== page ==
Dropbox woos enterprise customers

Dropbox woos enterprise customers

Summary: Cross-platform cloud storage provider releases subscription plan targeted at business users, promising administrative controls and "bank grade" encryption.

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Dropbox is "open for business" with the launch of its enterprise-targeted cloud storage subscription plan, says the file-hosting service provider.

In a media statement Thursday, the company announced that its new Dropbox for Teams service is available at a subscription fee of US$795 a year for the first five users, and an additional US$125 a year for each additional user.

Dropbox said Teams offers enterprise subscribers 1,000GB of storage for the first five users, and another 200GB for each additional user. In comparison, users of its free service get 2GB of storage each while consumers who pay US$200 per year receive 100GB storage each.

Service support for Dropbox for Teams includes administrative controls, centralized billing and phone support, said the company. It added that the enterprise cloud storage service is compatible with most desktop and smartphone operating systen, including Microsoft Windows, Linux, Apple's Mac and iOS, Android and BlackBerry.

Touting ease-of-use as its selling point, Dropbox said the service allows users to add and update files including documents, photos or videos to the Dropbox folder. The files are synced immediately across all devices which have Dropbox installed, it said.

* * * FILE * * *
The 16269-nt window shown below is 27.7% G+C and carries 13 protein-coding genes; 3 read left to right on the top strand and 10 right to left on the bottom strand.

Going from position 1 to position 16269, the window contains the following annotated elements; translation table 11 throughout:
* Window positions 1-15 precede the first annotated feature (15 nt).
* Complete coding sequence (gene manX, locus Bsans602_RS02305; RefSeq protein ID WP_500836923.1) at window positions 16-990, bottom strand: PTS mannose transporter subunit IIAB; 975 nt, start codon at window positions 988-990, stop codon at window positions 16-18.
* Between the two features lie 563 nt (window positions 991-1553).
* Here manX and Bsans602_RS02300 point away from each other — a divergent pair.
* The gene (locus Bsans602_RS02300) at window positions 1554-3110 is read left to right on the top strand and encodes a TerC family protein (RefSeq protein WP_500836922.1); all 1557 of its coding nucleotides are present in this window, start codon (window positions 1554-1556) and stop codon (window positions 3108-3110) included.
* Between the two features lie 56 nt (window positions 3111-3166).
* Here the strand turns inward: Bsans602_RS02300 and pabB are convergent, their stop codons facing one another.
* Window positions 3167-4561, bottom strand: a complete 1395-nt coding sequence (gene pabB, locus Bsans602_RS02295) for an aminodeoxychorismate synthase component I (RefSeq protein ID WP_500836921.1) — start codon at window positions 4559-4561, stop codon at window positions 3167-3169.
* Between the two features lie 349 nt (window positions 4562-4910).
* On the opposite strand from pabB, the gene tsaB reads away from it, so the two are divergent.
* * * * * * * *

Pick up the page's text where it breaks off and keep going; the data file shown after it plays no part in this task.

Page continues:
The company last week announced it raised US$250 milion in funding which would be used to accelerate its overall growth, make acquisitions, pursue strategic partnerships and increase headcount.

According to a 2010 report, research firm Forrester Research said cloud storage adoption for businesses was slow.

Topics: SMBs, Apps, Browser, Cloud, Hardware, Mobility, Software, Storage

Liau Yun Qing

About Liau Yun Qing

The only journalist in the team without a Western name, Yun Qing hails from the mountainy Malaysian state, Sabah. She currently covers the hardware and networking beats, as well as everything else that falls into her lap, at ZDNet Asia. Her RSS feed includes tech news sites and most of the Cheezburger network. She is also a cheapskate masquerading as a group-buying addict.

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